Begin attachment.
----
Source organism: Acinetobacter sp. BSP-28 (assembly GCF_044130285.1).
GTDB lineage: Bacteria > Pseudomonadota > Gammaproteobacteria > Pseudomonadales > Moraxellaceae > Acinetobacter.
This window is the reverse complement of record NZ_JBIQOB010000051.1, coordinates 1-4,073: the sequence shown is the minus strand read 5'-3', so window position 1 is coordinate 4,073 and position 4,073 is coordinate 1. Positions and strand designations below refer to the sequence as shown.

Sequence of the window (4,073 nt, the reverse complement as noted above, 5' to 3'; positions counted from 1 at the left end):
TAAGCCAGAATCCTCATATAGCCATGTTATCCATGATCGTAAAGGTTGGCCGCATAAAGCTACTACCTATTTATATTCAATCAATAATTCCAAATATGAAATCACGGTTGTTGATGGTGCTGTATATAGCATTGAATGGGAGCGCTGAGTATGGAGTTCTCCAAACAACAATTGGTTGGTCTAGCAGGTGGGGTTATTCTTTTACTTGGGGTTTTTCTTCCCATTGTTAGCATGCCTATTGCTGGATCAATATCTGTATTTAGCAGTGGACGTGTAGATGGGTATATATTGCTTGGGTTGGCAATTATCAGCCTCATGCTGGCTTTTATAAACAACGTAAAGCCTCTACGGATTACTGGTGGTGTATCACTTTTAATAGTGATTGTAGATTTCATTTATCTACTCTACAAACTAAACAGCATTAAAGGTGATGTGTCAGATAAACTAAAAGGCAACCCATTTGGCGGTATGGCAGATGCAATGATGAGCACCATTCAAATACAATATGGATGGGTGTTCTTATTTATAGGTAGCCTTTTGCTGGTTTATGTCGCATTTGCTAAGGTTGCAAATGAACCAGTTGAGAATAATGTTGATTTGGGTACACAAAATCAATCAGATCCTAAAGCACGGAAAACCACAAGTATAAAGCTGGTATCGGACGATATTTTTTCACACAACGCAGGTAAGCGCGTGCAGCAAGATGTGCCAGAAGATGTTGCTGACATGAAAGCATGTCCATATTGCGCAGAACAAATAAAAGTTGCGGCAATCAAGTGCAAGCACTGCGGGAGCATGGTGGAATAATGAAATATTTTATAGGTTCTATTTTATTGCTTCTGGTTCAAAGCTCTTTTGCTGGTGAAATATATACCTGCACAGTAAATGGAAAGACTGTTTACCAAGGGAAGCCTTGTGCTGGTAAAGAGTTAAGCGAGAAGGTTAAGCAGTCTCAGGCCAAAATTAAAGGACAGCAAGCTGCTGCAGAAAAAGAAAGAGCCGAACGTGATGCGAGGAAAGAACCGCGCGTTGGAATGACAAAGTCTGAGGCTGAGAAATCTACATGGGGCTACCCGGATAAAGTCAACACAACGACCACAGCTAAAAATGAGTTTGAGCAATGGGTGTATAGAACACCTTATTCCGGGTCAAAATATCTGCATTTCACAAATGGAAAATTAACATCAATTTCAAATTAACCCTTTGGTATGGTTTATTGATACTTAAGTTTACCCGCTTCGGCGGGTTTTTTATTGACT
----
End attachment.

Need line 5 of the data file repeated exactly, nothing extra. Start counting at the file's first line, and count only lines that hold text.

TAAGCCAGAATCCTCATATAGCCATGTTATCCATGATCGTAAAGGTTGGCCGCATAAAGCTACTACCTATTTATATTCAATCAATAATTCCAAATATGAAATCACGGTTGTTGATGGTGCTGTATATAGCATTGAATGGGAGCGCTGAGTATGGAGTTCTCCAAACAACAATTGGTTGGTCTAGCAGGTGGGGTTATTCTTTTACTTGGGGTTTTTCTTCCCATTGTTAGCATGCCTATTGCTGGATCAATATCTGTATTTAGCAGTGGACGTGTAGATGGGTATATATTGCTTGGGTTGGCAATTATCAGCCTCATGCTGGCTTTTATAAACAACGTAAAGCCTCTACGGATTACTGGTGGTGTATCACTTTTAATAGTGATTGTAGATTTCATTTATCTACTCTACAAACTAAACAGCATTAAAGGTGATGTGTCAGATAAACTAAAAGGCAACCCATTTGGCGGTATGGCAGATGCAATGATGAGCACCATTCAAATACAATATGGATGGGTGTTCTTATTTATAGGTAGCCTTTTGCTGGTTTATGTCGCATTTGCTAAGGTTGCAAATGAACCAGTTGAGAATAATGTTGATTTGGGTACACAAAATCAATCAGATCCTAAAGCACGGAAAACCACAAGTATAAAGCTGGTATCGGACGATATTTTTTCACACAACGCAGGTAAGCGCGTGCAGCAAGATGTGCCAGAAGATGTTGCTGACATGAAAGCATGTCCATATTGCGCAGAACAAATAAAAGTTGCGGCAATCAAGTGCAAGCACTGCGGGAGCATGGTGGAATAATGAAATATTTTATAGGTTCTATTTTATTGCTTCTGGTTCAAAGCTCTTTTGCTGGTGAAATATATACCTGCACAGTAAATGGAAAGACTGTTTACCAAGGGAAGCCTTGTGCTGGTAAAGAGTTAAGCGAGAAGGTTAAGCAGTCTCAGGCCAAAATTAAAGGACAGCAAGCTGCTGCAGAAAAAGAAAGAGCCGAACGTGATGCGAGGAAAGAACCGCGCGTTGGAATGACAAAGTCTGAGGCTGAGAAATCTACATGGGGCTACCCGGATAAAGTCAACACAACGACCACAGCTAAAAATGAGTTTGAGCAATGGGTGTATAGAACACCTTATTCCGGGTCAAAATATCTGCATTTCACAAATGGAAAATTAACATCAATTTCAAATTAACCCTTTGGTATGGTTTATTGATACTTAAGTTTACCCGCTTCGGCGGGTTTTTTATTGACT